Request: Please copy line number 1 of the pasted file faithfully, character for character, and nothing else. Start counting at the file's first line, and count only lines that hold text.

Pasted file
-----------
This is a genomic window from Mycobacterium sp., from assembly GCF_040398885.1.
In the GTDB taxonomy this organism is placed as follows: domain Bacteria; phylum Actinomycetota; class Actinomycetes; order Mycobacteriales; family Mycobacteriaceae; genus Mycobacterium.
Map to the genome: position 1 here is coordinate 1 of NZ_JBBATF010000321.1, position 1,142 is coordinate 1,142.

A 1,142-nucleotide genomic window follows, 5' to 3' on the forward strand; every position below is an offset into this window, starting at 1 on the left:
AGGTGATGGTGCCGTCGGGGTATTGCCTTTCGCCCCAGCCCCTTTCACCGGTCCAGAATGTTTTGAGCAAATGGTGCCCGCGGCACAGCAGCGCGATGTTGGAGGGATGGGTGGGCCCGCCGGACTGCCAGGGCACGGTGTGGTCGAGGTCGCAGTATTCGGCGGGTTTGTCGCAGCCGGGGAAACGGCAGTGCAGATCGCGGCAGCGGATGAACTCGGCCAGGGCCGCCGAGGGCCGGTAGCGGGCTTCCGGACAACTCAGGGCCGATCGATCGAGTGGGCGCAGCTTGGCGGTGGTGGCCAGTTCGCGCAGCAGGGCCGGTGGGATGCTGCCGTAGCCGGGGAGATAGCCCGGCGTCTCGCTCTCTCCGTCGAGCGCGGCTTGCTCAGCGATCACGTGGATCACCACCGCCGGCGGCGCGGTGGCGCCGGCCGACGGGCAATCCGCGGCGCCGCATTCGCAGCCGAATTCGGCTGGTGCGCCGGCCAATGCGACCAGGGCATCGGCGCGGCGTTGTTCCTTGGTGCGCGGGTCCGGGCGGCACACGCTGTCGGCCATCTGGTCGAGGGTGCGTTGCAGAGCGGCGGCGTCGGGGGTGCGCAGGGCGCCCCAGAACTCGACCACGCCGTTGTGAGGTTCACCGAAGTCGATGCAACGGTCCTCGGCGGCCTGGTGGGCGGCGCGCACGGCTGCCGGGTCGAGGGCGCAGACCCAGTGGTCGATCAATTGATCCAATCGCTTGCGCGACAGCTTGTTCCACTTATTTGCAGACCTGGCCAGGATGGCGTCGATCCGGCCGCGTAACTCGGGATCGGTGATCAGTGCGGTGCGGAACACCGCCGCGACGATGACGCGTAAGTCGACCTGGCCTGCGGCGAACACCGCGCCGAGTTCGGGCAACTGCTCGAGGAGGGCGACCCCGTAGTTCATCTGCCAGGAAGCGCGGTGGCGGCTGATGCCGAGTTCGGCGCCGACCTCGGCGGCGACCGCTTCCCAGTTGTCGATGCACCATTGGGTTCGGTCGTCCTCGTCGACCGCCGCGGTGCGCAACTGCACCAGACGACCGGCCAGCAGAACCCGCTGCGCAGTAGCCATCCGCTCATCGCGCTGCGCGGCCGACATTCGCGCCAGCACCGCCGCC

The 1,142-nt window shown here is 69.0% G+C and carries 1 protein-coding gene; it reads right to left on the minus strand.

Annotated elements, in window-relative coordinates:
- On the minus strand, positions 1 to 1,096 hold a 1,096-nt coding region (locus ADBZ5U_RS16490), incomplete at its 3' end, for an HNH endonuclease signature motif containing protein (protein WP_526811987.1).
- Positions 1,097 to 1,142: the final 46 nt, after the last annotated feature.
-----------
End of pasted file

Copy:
This is a genomic window from Mycobacterium sp., from assembly GCF_040398885.1.